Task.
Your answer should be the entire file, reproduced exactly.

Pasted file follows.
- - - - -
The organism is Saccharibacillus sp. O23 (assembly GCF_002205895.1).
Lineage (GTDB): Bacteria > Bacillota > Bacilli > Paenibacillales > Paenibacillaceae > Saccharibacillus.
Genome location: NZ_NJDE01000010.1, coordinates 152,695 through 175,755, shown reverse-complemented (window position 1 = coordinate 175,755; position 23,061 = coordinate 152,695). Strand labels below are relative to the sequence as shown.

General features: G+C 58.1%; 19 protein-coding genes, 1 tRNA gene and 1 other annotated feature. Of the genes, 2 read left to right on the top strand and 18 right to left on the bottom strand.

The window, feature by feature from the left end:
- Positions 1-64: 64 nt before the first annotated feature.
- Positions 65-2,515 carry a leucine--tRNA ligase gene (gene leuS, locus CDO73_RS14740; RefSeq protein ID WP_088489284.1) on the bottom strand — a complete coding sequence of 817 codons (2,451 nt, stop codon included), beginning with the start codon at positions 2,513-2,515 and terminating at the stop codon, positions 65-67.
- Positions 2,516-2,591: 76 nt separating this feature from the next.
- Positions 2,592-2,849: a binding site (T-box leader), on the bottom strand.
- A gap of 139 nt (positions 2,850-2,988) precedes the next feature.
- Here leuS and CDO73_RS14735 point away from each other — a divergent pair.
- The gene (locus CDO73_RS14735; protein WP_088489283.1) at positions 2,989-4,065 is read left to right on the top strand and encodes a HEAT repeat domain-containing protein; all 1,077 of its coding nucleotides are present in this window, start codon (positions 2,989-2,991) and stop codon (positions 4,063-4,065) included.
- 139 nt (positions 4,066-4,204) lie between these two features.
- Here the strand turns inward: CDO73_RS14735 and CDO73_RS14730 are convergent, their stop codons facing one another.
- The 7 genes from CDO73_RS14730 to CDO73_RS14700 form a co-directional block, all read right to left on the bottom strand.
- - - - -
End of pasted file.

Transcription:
The organism is Saccharibacillus sp. O23 (assembly GCF_002205895.1).
Lineage (GTDB): Bacteria > Bacillota > Bacilli > Paenibacillales > Paenibacillaceae > Saccharibacillus.
Genome location: NZ_NJDE01000010.1, coordinates 152,695 through 175,755, shown reverse-complemented (window position 1 = coordinate 175,755; position 23,061 = coordinate 152,695). Strand labels below are relative to the sequence as shown.

General features: G+C 58.1%; 19 protein-coding genes, 1 tRNA gene and 1 other annotated feature. Of the genes, 2 read left to right on the top strand and 18 right to left on the bottom strand.

The window, feature by feature from the left end:
- Positions 1-64: 64 nt before the first annotated feature.
- Positions 65-2,515 carry a leucine--tRNA ligase gene (gene leuS, locus CDO73_RS14740; RefSeq protein ID WP_088489284.1) on the bottom strand — a complete coding sequence of 817 codons (2,451 nt, stop codon included), beginning with the start codon at positions 2,513-2,515 and terminating at the stop codon, positions 65-67.
- Positions 2,516-2,591: 76 nt separating this feature from the next.
- Positions 2,592-2,849: a binding site (T-box leader), on the bottom strand.
- A gap of 139 nt (positions 2,850-2,988) precedes the next feature.
- Here leuS and CDO73_RS14735 point away from each other — a divergent pair.
- The gene (locus CDO73_RS14735; protein WP_088489283.1) at positions 2,989-4,065 is read left to right on the top strand and encodes a HEAT repeat domain-containing protein; all 1,077 of its coding nucleotides are present in this window, start codon (positions 2,989-2,991) and stop codon (positions 4,063-4,065) included.
- 139 nt (positions 4,066-4,204) lie between these two features.
- Here the strand turns inward: CDO73_RS14735 and CDO73_RS14730 are convergent, their stop codons facing one another.
- The 7 genes from CDO73_RS14730 to CDO73_RS14700 form a co-directional block, all read right to left on the bottom strand.